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Flossie's Scare - when your dog is frothing at the mouth

That split second of panic
Had a bit of a scare this morning. I am in Perth, Western Australia, visiting family and hubby rang to say hi. We chatted, laughed at Harry's antics and then said goodbye. Twenty seconds later Hubby rang back. Flossie had come into the shed and was lying on the ground frothing white stuff from her mouth. He panicked, thinking in a flash - It's rat poison! What's the phone number for the vet? Kidlet will kill me for not looking after her pup! Where did she get rat poison? Argh! 

And then he spied a bag on the floor. Lamb raising mix - powdered milk.

Harry's coping strategy
Apparently Harry is missing me terribly. He keeps wandering up to the study to find me then wandering back again. This morning he crawled up to sit on Hubby's shoulder and was licking his ear, then tickling him with whiskers. He sat there, claws in for balance, while Hubby went about his morning chores. What a funny little fellow!

Perth
Here in Perth it is blessedly cool a…

Burning Stumps from the Inside Out

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Ever since we came to Crumbleton Manor I have been itching to remove a row of large tree stumps at the front of our house. They are remnants of a windbreak which was planted last century, at least fifty years ago. Native to California, these Macropcarpa Cypress trees have flourished on Australian and New Zealand farms as wind breaks and have been favoured for wood crafts. They can grow to 133 feet tall and 8 feet in diameter, so are firmly rooted and have immense strength. Thus the task has eluded us to date. There is evidence of a previous unsuccessful attempt to burn them out.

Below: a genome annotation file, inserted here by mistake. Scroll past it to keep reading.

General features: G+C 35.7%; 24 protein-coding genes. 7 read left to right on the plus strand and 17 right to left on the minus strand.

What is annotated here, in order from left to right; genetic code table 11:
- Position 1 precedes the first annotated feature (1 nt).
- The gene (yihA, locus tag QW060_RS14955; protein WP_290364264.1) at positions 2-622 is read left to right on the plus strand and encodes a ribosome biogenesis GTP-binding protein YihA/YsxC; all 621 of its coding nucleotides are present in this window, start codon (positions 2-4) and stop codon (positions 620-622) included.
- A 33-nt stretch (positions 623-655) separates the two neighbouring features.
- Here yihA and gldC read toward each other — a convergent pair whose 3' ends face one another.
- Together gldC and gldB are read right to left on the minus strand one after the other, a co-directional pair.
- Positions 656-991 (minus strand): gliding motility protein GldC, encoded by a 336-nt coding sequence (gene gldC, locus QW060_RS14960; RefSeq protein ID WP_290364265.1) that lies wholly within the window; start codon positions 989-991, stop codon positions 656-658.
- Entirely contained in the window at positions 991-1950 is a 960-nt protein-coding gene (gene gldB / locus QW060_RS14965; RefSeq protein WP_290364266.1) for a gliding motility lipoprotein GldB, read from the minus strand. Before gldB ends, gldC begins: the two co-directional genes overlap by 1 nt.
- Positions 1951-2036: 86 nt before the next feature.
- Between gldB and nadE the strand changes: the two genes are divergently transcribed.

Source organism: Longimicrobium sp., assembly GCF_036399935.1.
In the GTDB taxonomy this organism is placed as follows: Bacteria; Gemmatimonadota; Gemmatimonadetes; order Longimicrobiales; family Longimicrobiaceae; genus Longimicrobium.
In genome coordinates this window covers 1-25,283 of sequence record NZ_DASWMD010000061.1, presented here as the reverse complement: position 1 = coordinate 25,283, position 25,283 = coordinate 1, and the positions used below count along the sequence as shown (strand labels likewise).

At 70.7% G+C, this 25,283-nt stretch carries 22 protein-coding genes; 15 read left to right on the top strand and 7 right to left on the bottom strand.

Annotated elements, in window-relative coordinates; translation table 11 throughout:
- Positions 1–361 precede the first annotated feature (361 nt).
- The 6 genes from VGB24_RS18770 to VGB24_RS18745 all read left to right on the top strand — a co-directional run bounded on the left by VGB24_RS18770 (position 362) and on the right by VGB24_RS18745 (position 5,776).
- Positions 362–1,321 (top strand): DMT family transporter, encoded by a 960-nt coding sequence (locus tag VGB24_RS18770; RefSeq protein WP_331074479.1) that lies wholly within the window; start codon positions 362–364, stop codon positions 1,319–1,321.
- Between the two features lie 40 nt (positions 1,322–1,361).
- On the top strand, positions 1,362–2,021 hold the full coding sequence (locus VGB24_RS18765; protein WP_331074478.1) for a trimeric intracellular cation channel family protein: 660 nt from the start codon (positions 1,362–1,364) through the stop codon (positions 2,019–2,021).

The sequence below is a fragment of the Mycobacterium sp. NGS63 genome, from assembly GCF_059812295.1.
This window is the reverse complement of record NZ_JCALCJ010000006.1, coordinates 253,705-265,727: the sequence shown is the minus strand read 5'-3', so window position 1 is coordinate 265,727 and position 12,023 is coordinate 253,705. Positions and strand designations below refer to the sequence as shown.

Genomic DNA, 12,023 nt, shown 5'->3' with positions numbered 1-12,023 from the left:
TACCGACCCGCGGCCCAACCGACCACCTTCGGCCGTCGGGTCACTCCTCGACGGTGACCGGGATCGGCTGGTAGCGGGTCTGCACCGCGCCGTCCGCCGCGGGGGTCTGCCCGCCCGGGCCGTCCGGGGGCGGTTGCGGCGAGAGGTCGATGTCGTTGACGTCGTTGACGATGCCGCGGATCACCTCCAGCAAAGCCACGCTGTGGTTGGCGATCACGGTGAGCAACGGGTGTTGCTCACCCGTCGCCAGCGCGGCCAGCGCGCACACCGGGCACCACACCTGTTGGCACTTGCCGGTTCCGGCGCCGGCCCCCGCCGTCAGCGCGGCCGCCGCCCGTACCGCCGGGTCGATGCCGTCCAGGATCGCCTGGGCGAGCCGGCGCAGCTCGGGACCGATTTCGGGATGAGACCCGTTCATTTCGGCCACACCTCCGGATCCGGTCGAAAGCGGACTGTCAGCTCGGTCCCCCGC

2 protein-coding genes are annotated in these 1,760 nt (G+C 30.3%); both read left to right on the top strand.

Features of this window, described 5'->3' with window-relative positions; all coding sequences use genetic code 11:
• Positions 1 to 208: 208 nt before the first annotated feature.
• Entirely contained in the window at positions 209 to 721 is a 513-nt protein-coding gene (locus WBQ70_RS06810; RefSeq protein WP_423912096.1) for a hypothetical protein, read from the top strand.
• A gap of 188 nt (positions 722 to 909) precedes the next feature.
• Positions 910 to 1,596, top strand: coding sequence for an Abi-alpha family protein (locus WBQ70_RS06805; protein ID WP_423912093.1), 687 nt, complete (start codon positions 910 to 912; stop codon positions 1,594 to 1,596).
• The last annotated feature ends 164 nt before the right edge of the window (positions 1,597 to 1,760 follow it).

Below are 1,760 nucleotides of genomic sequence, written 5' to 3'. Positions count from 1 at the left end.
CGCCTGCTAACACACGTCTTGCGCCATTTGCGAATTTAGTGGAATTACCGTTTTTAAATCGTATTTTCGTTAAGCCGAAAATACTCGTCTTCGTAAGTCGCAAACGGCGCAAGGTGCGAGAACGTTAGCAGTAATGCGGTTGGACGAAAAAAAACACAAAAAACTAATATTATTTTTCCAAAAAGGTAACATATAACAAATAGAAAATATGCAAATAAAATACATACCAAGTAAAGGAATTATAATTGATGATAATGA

Below is a short video, showing the stumps and our magnificent view over the valley.

watch stumps and Birdsong video here
I was counting on neighbour Rob's massive big earth mover to do the job but decided to give fire a go.

From the inside.

I discovered it works! But the key is to treat it like any other fire - keep loading fuel onto it. Once the inside shell has burned out it needs fuel to continue to bur…

Pumping Poo and Cat-in-a-bag

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It's official. The septic poo tank is full. Last weekend the toilets ceased to flush and we were left with NO FUNCTIONING TOILETS for a day and a half. Kidlet was unimpressed with having to find a spot out in nature. A very nice plumber called Trent came to look at it for us and said we needed to have the tank pumped out before he could fix anything. The tank holds 2,500 litres (shudder) and filters out to a shallow rock filled area called a leech drain. I finally located a fellow who could come out with a pump truck and he turned up around 5.30 pm on Saturday, just as the sun was disappearing. We're getting mixed estimates on how frequently we need to have it pumped, ranging from 5 - 15 years. Eek.


On a lighter, more fragrant note, I have been planning and working at garden areas closer to the house. We've planted more London Plane trees, four Golden Elms, some evergreen Alders, a hedge of viburnum and more. It's slow work, as I have to get the tractor to do the heav…

Catching Mice and Cracker Night!

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Cracker Night! That legendary Tasmanian custom. It was a first for me the other night. We had neighbours over, about 15 of us with their families, a BBQ out in the open air on a perfect winter's night. Calm, clear skies and a massive bonfire! We'd purchased a fireworks licence, cos that's how they roll down here, and then ordered our fireworks online before picking them up from the official outlet.

And then Hubby happened.